“It’s a great play, absolutely vital and thrilling,” she said, “it’s sparse and taut. There’s not anything extra, which is challenging for a director. You have to bring out the warmth and humanity of the characters and look for the undercurrents of subtext while keeping to this incredibly tight language, not telling the audience too much but just enough so that they can make discoveries for themselves. It’s that kind of play.”
Holdridge is excited to see audience reaction to material that’s bound to result in heated dialogue. “I just missed the idea of the sixties, my first TV was watching Nixon resigned. All the rebellion or the idea of a revolution or a youth movement wasn’t real to me. I got the commodified version, the fashion statement. Then to go back and do the research and see the real aims and goals of social change, of going up against the military-industrial complex, these hopeful youthful people thinking they could make the world a better place, and I don’t think they failed entirely, but when they came up against obstacles and when they couldn’t get what they wanted, this idea that some of them could radicalize into something quite violent seems so right for today.”
The play aims to show that “radicalization isn’t just a thing of the left or the right” – making the goal to have both arguments of the two characters resonate as real and passionate. “Both characters can be created from the same history. To have a play that looks at the personal ways someone might be driven to do this is, and convince themselves it’s a justifiable thing, is a valid exercise as an evening of theater.”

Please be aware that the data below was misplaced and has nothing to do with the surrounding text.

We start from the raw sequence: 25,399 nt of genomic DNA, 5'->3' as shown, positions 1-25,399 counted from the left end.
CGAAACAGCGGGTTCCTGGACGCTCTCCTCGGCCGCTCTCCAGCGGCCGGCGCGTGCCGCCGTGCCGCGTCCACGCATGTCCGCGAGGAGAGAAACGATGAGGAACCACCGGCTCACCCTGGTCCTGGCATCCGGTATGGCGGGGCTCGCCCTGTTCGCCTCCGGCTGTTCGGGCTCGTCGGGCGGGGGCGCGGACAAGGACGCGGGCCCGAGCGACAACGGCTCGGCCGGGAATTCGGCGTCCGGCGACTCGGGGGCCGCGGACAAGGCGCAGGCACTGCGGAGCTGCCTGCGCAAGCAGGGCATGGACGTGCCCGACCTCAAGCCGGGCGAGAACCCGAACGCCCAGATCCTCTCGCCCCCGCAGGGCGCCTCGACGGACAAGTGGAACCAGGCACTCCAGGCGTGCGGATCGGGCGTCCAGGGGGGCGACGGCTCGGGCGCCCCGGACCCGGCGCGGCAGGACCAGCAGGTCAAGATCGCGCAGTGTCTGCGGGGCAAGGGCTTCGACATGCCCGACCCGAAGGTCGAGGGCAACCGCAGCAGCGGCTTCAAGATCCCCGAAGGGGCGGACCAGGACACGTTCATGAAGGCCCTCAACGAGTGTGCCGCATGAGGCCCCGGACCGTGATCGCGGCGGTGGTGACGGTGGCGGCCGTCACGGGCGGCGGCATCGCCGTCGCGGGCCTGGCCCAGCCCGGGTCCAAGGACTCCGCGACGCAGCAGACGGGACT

Holdridge believes studying in the midst of so many high-quality theater companies is what makes being a drama student in DC so rewarding. “I’m constantly asking my students to take advantage of the theater here, in the middle of this incredible city, with so many opportunities not ust to see theater but to create and produce your own.” She enjoys directing students as well and the challenges unique to that hybrid role as teacher-mentor-director. “You may be casting actors who may not be absolutely right for the roles so that they can learn and stretch, grow in rehearsal and on stage.”
On a personal note, it’s fascinating that Holdridge currently splits her time between CUA and Theater J, as she’s the daughter of Jewish and Catholic parents. “I go from Catholic University where there’s a crucifix in every classroom to Theater J where there’s a mezuzah in every doorway, and I thought – wow – I’m surrounded by these icons of two different religions.”
When I asked Holdridge what about DC attracts her beyond theater, she replied without hesitation, “The very different neighborhoods. In Philadelphia there’s one center city and you can walk to everything. Here it doesn’t seem as much a compact walking city, but I like these really distinct neighborhoods with very different feels all in the same city. I like the food, the restaurants, that you can have vastly different kinds of evenings in the same city.”
Finally as a new resident looking for a house, Holdridge is up against that elemental question – live inside or outside the city proper? “I really want to live in DC, but do I really want to give up my vote?” she said, echoing many others who’ve moved here. “We’re looking at Takoma Park which has the DC side and the Maryland side. Cross the line and you can vote. It’s a serious decision, do I really want to be taxed without representation?”
Asking that question means you have definitely arrived in the last colony! I’m excited to see what the future holds for Holdridge, a truly thoughtful and interesting theater professional. No matter what side of the line she ends up living on, we’re lucky to have her call DC theater home.